We all eat. We all want as few toxins in our food as possible. We all hope there is enough healthy and delicious food to go around. Food is powerful. From the rise and fall of civilizations to establishing and defining cultures, food is more than just a basic need for human survival.
How we grow, process, and distribute food is immeasurably complex. We live in an amazing time. Any time of year in many places on earth we can enter a grocery store and purchase food that has arrived fresh and ready to use from every corner of the planet. When you think about it, it’s unbelievable.
An incomprehensible ballet of small, medium, and large farms, major agri-food corporations, food processors, government oversight, regulatory systems, and a myriad of distribution networks make our modern food system a reality. Over the past several generations, research, development, and technology have found useful tools to enable this massive modernization undertaking.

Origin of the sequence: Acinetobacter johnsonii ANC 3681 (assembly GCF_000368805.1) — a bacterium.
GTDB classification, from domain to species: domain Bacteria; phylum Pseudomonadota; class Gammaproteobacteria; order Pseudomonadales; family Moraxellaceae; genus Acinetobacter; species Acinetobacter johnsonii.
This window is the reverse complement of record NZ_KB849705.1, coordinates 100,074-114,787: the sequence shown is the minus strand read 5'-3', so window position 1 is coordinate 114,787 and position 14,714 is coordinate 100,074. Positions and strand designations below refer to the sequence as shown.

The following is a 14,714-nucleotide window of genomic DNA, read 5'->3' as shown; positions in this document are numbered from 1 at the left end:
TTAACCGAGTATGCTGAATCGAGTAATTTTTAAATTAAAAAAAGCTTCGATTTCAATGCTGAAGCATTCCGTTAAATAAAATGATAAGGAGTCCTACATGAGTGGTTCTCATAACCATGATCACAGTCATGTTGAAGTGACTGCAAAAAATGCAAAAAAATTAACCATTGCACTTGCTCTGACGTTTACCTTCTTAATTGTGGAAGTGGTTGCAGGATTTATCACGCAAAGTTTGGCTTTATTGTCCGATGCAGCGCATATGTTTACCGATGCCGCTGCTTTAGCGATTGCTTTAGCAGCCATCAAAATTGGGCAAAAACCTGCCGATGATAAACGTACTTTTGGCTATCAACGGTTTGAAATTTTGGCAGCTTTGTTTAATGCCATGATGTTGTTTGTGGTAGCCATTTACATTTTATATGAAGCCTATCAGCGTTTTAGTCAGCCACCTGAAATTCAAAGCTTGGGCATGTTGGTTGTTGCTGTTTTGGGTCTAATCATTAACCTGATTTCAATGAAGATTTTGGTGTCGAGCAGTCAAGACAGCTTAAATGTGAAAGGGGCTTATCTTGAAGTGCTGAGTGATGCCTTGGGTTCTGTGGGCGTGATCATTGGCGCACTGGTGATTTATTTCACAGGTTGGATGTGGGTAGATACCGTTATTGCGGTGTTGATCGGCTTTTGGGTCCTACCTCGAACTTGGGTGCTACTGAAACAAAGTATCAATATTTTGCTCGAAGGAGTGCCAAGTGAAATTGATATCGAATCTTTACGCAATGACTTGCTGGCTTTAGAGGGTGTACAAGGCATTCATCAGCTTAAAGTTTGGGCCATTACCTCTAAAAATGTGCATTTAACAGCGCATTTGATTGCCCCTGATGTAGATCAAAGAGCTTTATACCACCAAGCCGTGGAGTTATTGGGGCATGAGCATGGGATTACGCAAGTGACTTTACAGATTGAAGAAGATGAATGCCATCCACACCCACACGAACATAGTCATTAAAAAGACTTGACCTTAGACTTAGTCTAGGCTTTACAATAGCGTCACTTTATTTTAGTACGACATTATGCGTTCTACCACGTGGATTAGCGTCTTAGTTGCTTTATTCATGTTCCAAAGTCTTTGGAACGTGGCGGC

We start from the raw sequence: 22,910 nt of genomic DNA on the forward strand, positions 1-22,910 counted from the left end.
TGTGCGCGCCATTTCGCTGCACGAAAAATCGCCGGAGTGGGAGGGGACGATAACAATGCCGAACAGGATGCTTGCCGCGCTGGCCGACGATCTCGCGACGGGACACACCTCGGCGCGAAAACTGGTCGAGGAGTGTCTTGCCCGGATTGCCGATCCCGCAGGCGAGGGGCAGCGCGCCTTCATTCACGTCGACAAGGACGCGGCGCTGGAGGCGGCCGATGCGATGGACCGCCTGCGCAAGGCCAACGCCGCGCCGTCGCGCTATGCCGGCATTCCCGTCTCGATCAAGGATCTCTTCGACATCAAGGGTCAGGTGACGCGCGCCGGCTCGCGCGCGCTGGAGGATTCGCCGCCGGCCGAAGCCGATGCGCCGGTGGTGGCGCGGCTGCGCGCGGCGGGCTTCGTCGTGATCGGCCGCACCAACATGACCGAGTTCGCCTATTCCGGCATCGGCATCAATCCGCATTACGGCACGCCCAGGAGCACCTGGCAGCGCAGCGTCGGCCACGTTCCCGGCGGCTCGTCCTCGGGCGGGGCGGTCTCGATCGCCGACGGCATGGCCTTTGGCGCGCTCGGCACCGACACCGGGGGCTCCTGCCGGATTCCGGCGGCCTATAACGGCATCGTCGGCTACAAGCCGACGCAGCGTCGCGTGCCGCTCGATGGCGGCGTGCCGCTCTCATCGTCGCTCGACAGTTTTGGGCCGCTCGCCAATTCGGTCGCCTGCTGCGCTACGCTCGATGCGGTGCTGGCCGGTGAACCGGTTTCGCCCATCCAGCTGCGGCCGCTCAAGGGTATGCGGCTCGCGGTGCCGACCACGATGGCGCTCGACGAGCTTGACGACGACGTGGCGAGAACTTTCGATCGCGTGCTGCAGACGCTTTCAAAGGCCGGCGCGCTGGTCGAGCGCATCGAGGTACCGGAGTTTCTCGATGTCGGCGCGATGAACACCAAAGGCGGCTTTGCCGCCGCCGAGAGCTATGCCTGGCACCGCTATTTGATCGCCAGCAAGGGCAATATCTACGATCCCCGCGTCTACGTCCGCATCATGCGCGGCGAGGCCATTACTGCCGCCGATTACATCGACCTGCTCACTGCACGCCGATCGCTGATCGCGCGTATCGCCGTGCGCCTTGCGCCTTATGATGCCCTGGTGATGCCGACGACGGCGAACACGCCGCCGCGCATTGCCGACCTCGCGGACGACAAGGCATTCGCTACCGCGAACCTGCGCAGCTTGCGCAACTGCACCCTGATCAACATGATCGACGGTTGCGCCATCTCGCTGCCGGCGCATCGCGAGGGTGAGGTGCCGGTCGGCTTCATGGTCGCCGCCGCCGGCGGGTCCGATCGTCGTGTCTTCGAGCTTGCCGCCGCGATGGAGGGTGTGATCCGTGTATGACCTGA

One of those tools is glyphosate.
Glyphosate is the active ingredient in the weed killer, Roundup®, a synthetic herbicide that was created by Monsanto. It entered the herbicide marketplace in 1974 and glyphosate use has been increasing substantially ever since. An effective broad-spectrum weed killer, Roundup® was an easy-to-use, cost-effective tool that simplified weed control for farmers, gardeners, and landscapers as well as for forest, park, and recreation areas. Monsanto held the patent until the year 2000 at which point glyphosate was available for use by other proprietors and purveyors of agricultural products with trade names including WeatherMax, UltraMAX, Buccaneer, Razor Pro, Rodeo, and AquaMaster®. By 2010, glyphosate was incorporated into over 750 agricultural products used worldwide. Over 40 years, from 1974 to 2014, 3 billion pounds of glyphosate have been used in the U.S. agriculture sector.